Afghan President in Talks with Taliban

President Hamid Karzai of Afghanistan has furtively engaged the Taliban in peace negotiations, thereby jeopardizing the already rocky relationship with the United States and possibly eroding the limited possibility of a long-term security agreement between the two countries. The news comes at a time when US-Afghan relations have reached their nadir, and seems to contradict President Obama’s State of the Union Address, in which he stated that the possibility of American troops remaining in Afghanistan past the 2014 deadline was a viable one.

The news of Karzai’s negotiations with the Taliban represents yet another setback, while simultaneously furnishing an explanation as to why a US-Afghan security and aid deal has gone unsigned. Nearly two months ago, Mr. Karzai convened a group of notable Afghans, known as a loya jirga, to evaluate and subsequently ratify a tentative agreement proposed by the United States. Though the group approved of the agreement and asked Karzai to sign it, the president refused. Initially perplexing to many in both the United States and Afghanistan, the fact that Karzai has consistently stalled negotiations, demanded the release  of Taliban militants from military prisons and insisted that the Taliban be involved in any long-term agreement can now be ascribed to ongoing peace negotiations with the Taliban.

News Briefs:

  • The trial of four Kazakh men accused of terrorism began in the Kazakh capital of Astana on Tuesday. Two of the four suspects have been accused of alleged involvement with terrorist groups in Syria, while the other two have been charged with allegedly financing terrorist activities. While charges of terrorism have previously been brought against individuals for allegedly plotting to destroy domestic targets within Kazakhstan, the recently begun trial substantiates reports indicating that Central Asian Islamists have steadily been joining the ongoing Syrian civil war.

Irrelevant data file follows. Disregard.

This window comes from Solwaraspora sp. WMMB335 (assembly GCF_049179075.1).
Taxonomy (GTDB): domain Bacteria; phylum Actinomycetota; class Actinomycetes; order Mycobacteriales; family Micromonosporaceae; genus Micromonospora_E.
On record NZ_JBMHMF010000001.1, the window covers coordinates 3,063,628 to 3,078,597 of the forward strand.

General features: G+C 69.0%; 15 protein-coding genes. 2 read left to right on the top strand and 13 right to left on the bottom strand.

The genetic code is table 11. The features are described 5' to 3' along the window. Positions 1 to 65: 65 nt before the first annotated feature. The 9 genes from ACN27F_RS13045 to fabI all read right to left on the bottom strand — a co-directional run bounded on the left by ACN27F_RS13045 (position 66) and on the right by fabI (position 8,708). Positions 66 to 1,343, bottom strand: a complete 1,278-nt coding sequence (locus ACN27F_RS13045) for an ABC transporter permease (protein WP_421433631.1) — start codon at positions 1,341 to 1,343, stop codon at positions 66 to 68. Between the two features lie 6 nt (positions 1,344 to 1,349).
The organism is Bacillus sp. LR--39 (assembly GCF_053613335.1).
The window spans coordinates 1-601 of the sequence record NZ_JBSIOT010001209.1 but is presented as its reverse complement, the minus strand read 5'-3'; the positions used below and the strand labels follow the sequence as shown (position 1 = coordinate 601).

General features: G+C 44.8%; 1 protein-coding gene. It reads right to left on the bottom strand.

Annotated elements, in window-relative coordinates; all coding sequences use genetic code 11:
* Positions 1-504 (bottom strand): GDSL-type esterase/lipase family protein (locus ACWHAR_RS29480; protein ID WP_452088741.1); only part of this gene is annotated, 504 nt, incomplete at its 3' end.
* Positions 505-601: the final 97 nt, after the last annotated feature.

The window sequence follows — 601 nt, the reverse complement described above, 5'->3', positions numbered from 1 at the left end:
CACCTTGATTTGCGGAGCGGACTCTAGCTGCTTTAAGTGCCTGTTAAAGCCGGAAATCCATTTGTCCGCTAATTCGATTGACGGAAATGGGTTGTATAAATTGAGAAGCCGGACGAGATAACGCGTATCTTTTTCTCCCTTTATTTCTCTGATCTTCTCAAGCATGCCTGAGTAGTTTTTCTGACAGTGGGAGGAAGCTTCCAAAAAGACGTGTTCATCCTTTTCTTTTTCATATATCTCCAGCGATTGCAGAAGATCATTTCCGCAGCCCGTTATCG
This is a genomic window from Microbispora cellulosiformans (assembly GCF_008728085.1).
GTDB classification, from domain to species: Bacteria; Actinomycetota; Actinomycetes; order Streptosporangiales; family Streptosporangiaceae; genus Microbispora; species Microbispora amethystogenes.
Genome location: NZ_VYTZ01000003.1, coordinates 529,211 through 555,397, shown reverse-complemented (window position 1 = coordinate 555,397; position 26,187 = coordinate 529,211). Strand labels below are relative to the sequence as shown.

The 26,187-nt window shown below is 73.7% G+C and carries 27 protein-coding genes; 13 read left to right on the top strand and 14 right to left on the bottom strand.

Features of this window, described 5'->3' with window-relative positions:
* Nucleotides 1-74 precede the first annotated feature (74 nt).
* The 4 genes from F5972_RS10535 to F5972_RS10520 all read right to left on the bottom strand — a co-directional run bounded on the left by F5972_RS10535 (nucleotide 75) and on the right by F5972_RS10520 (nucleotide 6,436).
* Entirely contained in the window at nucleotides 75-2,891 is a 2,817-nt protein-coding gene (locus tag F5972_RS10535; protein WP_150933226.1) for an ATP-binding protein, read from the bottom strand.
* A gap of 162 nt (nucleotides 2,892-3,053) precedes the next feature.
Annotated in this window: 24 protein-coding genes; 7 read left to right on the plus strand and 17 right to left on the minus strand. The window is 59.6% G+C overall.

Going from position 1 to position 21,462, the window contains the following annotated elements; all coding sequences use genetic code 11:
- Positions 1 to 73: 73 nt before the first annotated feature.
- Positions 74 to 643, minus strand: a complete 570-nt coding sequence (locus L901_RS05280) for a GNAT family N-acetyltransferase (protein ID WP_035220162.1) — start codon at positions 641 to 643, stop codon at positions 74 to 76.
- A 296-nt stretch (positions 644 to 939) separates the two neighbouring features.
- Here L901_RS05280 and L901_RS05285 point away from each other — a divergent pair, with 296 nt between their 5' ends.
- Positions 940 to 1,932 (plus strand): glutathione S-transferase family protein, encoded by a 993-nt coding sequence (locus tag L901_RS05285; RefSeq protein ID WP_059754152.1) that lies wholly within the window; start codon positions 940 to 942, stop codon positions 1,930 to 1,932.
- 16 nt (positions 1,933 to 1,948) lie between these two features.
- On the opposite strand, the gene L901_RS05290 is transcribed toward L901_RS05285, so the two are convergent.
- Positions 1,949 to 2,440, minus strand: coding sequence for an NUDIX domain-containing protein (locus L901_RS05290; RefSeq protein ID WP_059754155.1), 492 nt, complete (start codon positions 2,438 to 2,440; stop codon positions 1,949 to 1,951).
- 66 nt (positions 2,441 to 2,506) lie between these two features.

• In an effort to provide relief and combat high inflation, Iranian authorities have begun to distribute food amongst the country’s poorest. The New York Times reports that a care package containing rice, chicken and eggs, amongst other goods, been offered to all citizens making “less than 5 million rials, or $170 a month,” and allows the government to quickly showcase benefits of having received the first $500 million dollar installment as part of the interim nuclear deal.
  • Radio Free Asia reports that Jume Tohitniyaz, a village secretary for China’s regional government in Xianjiang province, was stabbed to death in what authorities believe to be an act of retaliation towards Tohitniyaz for what officials described as “support for pro-government policies.” In a separate incident, Chinese police shot and killed a Uighur man suspected of harboring members of the Uighur separatist group East Turkistan Islamic Movement, on charges that he refused to let them enter his home.
  • Eurasia Net profiles the risks associated with goods sold at the Manas Transit Center outside of the Kyrgyz capital of Bishkek. Though sales at Manas’s market include food items and military surplus gear, the misuse of expired antibiotics and prescription medication available at Manas represents a serious public health concern for the Kyrgyz. Dangerous, drug-resistant strains of diseases such as tuberculosis have developed that signify “near-certain death for anyone who contracts them.”
  • Reuters reports on last-minute preparations being carried out by Russian authorities in anticipation of the upcoming Olympic Games to be held in Sochi. Though in previous instances the International Olympic Committee (IOC) has praised Russia’s preparation, the IOC recently released a statement urging Russian authorities to finalize construction of tourism infrastructure and ensure that ongoing construction is completed before the opening ceremony.
  • Central Asia Online documents efforts initiated by the Uzbek cabinet to improve e-governance throughout the country. The mandate issued on December 31 demands that all government websites be streamlined by March 1, and is designed to improve functionality and allow for Uzbek officials to better receive public opinion through an improved polling system and forums.

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